By Master Gardener Volunteer Lesley Arrandale

It’s been dry again in my neighborhood, but we’re not subject to flash floods or other unpredictable weather events, and for that I’m grateful. I do have some relatively new shrubs and a young tree, which is why I need to pay attention to rainfall. Autumn is a good time of year to plant trees and woody plants, as it gives them the chance to establish their root systems over the cooler months; however, it’s wise to wait until the dry season is over. When you decide to plant, make sure to pay attention to rainfall amounts and take care to water new plants adequately. These websites are particularly useful: and

Hardy perennials that have been established for a few years can still be dug up and divided before winter. Each division makes a new plant at no cost, which is much appreciated! For more information, see

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I recently drove to Gainesville and really enjoyed the roadside attractions, which for me are the wildflowers that grace the hedgerows and ditches along the highway. From late September into October there are plenty of fall-blooming sunflowers and coreopsis — those yellow daisy flowers — and tall clumps of frothy goldenrods. With a little more time to look, I would have expected to see lavender colored asters, threading their long stems up through shrubs. The deciduous trees along the way had dull foliage, a prelude to them dropping. Maple leaves were beginning to turn to their fall red color. It was a lovely time to see the countryside on the cusp of seasonal change.

I have plenty of seeds on the goldenrod (Solidago sp.), ironweed (Vernonia sp.), butterfly weed (Asclepias tuberosa) and wandflower (Liatris sp.) in my own front garden bed, which I expect will sow themselves around. I won’t leave them all on the plants; some will be left for the birds to eat, and I’ll sow some in small pots to overwinter in a sheltered position. The flower bed was only planted up in early summer and I’m really looking forward to seeing how it matures and changes through the seasons. 

If you like strawberries, you have just enough time to plant them now. If you don’t have space for a bed, they grow well in large containers. For more information, see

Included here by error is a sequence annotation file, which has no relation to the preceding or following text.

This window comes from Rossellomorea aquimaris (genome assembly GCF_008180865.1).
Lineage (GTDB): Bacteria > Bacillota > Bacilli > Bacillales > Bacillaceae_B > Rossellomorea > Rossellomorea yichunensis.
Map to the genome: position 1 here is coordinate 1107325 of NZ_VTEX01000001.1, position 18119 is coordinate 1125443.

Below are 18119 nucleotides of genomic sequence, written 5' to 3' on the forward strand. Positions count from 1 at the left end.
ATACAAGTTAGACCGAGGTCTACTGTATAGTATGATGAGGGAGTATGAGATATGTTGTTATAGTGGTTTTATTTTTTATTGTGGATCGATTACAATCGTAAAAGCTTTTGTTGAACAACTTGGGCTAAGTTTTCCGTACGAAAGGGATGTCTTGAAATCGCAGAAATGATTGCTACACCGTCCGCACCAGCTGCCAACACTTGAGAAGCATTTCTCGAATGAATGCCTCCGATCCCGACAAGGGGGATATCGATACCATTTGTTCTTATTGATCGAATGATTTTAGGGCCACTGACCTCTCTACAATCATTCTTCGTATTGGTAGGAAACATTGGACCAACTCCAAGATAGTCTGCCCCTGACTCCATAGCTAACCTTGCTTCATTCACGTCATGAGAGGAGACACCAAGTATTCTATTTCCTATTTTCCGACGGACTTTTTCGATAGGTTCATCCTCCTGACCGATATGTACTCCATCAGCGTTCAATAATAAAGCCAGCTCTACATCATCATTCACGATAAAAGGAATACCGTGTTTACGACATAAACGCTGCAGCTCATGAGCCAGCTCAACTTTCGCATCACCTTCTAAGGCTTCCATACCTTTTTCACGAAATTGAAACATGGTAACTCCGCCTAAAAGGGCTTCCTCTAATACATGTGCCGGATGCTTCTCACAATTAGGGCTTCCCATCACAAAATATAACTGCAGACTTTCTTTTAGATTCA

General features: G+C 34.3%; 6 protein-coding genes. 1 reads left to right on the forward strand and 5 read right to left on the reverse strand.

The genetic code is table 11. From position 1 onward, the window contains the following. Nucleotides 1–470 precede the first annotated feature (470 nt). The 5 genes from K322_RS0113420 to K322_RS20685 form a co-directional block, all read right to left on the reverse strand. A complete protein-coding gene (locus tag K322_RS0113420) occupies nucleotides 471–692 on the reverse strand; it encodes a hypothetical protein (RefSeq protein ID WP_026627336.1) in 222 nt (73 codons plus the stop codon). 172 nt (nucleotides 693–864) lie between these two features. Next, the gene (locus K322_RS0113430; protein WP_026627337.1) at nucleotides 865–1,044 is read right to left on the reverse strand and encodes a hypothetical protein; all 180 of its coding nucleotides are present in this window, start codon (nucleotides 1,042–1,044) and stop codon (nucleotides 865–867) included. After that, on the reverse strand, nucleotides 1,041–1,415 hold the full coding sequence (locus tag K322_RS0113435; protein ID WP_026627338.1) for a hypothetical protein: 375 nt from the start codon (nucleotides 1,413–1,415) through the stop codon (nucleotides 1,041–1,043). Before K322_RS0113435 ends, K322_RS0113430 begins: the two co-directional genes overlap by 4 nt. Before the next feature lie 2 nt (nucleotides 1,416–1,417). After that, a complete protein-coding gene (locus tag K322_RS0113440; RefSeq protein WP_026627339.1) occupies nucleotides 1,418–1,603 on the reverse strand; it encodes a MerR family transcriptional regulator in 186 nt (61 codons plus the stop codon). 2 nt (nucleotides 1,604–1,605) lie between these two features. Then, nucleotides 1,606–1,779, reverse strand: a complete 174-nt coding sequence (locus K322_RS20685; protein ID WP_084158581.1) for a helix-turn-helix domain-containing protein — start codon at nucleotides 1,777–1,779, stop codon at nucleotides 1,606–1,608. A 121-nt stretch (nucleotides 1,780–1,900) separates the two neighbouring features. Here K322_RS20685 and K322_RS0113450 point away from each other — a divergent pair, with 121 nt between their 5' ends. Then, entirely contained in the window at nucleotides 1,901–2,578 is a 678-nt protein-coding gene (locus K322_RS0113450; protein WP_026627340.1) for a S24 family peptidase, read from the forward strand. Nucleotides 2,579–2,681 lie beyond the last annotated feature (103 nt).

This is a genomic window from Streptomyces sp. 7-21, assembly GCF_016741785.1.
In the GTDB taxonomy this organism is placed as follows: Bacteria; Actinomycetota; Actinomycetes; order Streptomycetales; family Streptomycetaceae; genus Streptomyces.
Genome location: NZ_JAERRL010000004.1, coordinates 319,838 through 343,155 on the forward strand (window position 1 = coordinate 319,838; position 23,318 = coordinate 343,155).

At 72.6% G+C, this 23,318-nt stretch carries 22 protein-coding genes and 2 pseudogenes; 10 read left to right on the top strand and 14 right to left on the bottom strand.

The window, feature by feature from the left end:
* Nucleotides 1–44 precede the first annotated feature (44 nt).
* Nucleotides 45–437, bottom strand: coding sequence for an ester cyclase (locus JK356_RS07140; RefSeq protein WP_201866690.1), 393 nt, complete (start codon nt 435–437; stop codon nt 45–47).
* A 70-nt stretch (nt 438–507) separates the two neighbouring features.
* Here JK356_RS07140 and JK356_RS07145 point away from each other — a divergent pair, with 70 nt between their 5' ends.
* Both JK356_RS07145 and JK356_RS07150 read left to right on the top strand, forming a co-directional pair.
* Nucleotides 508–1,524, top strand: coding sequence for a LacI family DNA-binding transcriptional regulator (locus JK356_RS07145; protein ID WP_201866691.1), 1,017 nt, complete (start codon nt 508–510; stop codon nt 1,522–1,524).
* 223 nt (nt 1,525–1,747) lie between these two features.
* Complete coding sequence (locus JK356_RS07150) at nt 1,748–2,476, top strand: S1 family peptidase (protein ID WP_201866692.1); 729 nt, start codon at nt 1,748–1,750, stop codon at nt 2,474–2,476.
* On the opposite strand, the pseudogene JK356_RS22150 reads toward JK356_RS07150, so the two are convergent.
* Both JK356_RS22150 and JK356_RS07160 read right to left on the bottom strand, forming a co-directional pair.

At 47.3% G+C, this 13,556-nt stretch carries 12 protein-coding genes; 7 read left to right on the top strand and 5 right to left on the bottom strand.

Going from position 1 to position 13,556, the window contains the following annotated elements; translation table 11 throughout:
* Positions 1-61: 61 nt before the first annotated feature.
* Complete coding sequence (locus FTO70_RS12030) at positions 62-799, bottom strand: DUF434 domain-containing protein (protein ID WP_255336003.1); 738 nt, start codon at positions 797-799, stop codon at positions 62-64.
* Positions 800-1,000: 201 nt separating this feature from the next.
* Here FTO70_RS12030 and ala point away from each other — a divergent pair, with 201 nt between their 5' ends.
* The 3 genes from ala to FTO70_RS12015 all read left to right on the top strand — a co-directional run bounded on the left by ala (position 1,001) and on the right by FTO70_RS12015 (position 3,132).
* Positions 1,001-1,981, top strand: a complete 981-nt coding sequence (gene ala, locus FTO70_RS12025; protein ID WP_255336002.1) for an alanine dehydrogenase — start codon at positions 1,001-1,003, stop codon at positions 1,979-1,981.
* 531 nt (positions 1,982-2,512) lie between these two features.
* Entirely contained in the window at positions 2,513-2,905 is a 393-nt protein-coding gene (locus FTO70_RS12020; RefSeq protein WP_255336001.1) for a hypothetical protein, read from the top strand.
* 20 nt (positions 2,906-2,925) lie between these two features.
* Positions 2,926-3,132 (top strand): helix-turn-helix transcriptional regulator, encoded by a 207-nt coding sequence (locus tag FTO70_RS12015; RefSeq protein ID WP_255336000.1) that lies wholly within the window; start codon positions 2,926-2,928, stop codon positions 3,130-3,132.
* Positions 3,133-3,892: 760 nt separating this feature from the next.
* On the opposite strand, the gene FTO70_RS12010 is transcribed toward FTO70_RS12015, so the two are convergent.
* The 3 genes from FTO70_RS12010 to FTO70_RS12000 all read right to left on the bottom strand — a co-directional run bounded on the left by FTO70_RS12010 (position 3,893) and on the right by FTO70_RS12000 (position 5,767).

I’m trying again to grow some methi greens which are used in Indian cuisine. Hopefully I’ll do better than in the spring, when nothing came up. Fingers crossed. Talk to any gardener who grows vegetables, however seasoned they are, and you’ll find similar stories. One season the okra was beautiful and the following year it did badly. The squash vine borer was a demon this year, destroying every plant, but last year there was enough zucchini to share with neighbors. The moral is: don’t give up, and learn from your successes and failures. For sound advice, refer to The Florida Vegetable Gardening Guide (

Rotating crops to different areas of your garden will help to minimize pests and diseases returning to damage the same crop. Tackle any problems with the most benign products and methods and use flowering plants to attract a wide range of insects to your yard. Ladybugs are a great helper, devouring aphids in both larval and adult stages, as are tiny parasitoid wasps, which are totally harmless to us.

I love to see insects in my yard. I can’t always identify them, but most insect life in the garden is beneficial, and with insects declining around the globe we should cherish them. But no one would blame you for simply aiming to attract the beautiful creatures. Just know that where the butterflies and hummingbirds feed, all sorts of other insects will feed there too. Each species has its own ecological niche and brings balance to the life in our yards, which can only help in our gardening ventures.

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